Teen with Down syndrome becomes face of beachwear company

According to the CDC, a big part of the population—about one-in-four people—lives with some kind of disability. And yet, you wouldn’t know that from looking at advertisements.

While there has been a push for more diversity in the media in recent years, people with disabilities are still greatly underrepresented, particularly in advertising.

But one beachwear company is helping to change that, showcasing a new model who perfectly represents their brand—and also happens to have Down syndrome.

The groundbreaking campaign comes from Surf Style, a surf clothing and souvenir chain, who hired 16-year-old high school junior Ethan Holt, from St. Petersburg, Florida, to model some of their products.

Ethan has Down syndrome, which doesn’t make him the most typical face of a clothing line. But the teen’s love for water sports and the beach makes him a perfect spokesman.

“He loves the beach. He’s on the Special Olympics paddleboard team, he’s on the swim team, he’s a water baby,” Ethan’s mother, Phoy Holt, told FOX 13Ethan has won multiple gold medals, on both a regional and state level.

“It does feel good to be at the beach, get a tan,” Ethan said.

The photoshoot was the result of a collaboration between Surf Style and Help Us Gather (HUG), a nonprofit that works on behalf of special needs people, which according to their site “exists to provide every individual a sense of inclusion, confidence and friendship.”

“One in four adults has a disability; there’s not one in four marketing campaigns that features that,” HUG’s Robin Lally told FOX 13. “Having our friends represented in media and marketing, not only does everyone love it, they can also be role models for others with special needs, for their families who can look up and say, ‘I can model, I can be a professional, I can do things.”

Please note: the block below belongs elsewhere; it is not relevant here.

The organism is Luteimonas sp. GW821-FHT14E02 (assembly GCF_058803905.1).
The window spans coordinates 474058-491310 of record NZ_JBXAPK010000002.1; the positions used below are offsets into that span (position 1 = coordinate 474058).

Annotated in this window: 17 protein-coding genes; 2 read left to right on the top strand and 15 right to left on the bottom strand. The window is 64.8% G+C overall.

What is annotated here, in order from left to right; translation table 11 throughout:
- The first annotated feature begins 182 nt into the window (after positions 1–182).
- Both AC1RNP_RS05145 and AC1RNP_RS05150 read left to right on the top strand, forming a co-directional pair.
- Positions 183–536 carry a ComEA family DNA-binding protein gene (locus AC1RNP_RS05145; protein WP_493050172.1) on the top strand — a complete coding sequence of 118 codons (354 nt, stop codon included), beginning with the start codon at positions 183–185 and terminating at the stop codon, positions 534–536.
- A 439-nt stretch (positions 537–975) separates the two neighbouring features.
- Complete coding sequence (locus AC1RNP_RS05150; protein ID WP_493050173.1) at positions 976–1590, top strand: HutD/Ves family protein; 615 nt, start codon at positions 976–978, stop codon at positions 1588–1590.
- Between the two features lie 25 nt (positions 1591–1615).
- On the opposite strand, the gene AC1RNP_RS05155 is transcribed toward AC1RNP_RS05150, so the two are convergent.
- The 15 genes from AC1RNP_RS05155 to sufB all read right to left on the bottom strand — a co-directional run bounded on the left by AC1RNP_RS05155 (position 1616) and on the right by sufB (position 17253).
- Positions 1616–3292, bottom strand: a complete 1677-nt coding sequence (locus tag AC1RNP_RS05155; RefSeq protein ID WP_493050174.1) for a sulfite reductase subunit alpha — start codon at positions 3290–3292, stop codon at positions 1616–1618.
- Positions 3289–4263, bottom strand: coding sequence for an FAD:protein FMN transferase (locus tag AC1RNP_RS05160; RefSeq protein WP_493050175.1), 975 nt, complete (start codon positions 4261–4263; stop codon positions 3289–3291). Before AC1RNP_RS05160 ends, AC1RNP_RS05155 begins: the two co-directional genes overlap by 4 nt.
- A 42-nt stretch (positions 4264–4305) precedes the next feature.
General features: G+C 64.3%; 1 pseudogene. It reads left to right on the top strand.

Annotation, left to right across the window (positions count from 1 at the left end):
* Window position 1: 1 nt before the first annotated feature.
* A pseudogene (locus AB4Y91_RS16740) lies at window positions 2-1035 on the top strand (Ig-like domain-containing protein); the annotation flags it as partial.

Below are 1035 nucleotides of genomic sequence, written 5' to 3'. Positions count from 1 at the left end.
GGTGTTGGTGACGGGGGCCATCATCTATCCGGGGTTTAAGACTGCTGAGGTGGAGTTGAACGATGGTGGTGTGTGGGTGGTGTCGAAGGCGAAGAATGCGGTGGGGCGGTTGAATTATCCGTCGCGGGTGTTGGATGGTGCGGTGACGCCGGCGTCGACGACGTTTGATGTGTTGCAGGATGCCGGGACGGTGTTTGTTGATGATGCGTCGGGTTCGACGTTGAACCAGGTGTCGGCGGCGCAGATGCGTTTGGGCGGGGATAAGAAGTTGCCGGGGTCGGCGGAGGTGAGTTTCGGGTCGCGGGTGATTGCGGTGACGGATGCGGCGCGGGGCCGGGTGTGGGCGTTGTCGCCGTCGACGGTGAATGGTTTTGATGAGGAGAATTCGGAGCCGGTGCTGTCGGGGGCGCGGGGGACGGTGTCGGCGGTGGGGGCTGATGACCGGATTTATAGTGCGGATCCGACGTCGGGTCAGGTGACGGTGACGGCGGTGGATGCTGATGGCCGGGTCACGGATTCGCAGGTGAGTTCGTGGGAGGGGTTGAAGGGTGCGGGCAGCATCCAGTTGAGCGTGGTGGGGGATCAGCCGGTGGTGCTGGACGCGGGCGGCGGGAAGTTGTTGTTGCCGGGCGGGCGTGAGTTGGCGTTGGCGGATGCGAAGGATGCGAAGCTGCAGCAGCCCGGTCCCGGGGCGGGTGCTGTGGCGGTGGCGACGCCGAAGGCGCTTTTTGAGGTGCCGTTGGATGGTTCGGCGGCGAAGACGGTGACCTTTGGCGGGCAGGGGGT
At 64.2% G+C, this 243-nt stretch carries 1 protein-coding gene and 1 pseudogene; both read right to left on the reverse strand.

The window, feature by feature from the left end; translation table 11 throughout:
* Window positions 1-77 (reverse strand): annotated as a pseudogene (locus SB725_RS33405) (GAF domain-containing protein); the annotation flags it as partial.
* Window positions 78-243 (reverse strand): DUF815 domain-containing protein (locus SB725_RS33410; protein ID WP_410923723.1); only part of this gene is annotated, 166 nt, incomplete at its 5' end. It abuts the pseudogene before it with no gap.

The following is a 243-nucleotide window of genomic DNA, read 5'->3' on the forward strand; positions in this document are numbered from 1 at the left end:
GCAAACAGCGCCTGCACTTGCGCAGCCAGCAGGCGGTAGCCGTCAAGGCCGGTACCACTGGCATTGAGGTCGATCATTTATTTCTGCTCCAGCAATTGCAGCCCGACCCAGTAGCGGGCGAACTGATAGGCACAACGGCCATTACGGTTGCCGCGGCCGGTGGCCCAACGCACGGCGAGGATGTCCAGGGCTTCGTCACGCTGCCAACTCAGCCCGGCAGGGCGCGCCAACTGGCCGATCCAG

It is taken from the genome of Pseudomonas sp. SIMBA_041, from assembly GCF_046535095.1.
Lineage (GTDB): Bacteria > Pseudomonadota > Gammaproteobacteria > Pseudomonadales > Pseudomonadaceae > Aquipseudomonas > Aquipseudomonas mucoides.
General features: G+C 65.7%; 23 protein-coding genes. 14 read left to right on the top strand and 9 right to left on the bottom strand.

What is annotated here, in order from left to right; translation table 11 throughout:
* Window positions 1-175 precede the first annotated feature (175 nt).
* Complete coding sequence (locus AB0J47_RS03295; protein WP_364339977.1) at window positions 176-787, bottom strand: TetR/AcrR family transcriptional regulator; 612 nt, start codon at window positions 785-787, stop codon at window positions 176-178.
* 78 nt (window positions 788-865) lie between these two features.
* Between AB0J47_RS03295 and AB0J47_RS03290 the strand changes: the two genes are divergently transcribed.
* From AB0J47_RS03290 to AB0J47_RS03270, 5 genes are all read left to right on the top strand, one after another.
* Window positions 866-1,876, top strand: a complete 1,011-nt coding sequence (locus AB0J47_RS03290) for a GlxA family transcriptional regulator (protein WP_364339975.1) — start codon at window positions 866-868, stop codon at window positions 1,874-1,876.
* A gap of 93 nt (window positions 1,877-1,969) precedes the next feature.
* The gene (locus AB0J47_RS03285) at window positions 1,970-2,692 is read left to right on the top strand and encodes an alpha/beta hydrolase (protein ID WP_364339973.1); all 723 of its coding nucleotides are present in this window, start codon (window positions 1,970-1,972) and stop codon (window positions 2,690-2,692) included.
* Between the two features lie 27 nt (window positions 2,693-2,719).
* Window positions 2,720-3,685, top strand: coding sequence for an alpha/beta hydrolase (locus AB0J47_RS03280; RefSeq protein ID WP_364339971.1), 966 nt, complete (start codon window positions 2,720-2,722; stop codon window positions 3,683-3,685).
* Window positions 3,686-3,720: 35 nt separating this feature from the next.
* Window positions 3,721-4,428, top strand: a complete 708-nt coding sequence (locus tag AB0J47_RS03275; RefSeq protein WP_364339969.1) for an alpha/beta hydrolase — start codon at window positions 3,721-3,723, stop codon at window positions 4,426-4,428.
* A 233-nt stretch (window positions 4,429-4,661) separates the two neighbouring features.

And Surf Style was thrilled to provide the opportunity.

“We strive to create an atmosphere of inclusion in all of our stores,” said Tara Malinasky, Surf Style’s marketing manager. “We hope this sets an example for other brands to feature those with disabilities in their marketing efforts, as well.”

And Ethan, with his athletic experience and camera-readiness, turned out to be a perfect model.

“He’s definitely that active guy that you would expect to be representing the brand,” Lally said, according to the company’s website.

“I guess that you can say that it was a match made in heaven,” Phoy told Fox News.

The mom says that Ethan doesn’t let his difference stand in the way of some starry aspirations: “He wants to be a YouTuber; he wants to be a social media influencer; he loves to sing, and dance, and rap; he gets into all kinds of things,” she told Surf Style.

She can definitely add “model” to that list—it’s clear that Ethan has gotten a taste for fame: “My friends on the swim team and a couple of girls, even my coach knows, say I’m a famous model now,” Ethan said.

HUG and Surf Style both hope that the photoshoot will help inspire other brands to take a chance on representing people with disabilities.

But more importantly, Phoy believes her son can inspire other people like him to pursue their dreams.

“He’s a big influence and example for all the little guys that also have Down Syndrome, and they see what he can do and [are] very proud of that,” she said.

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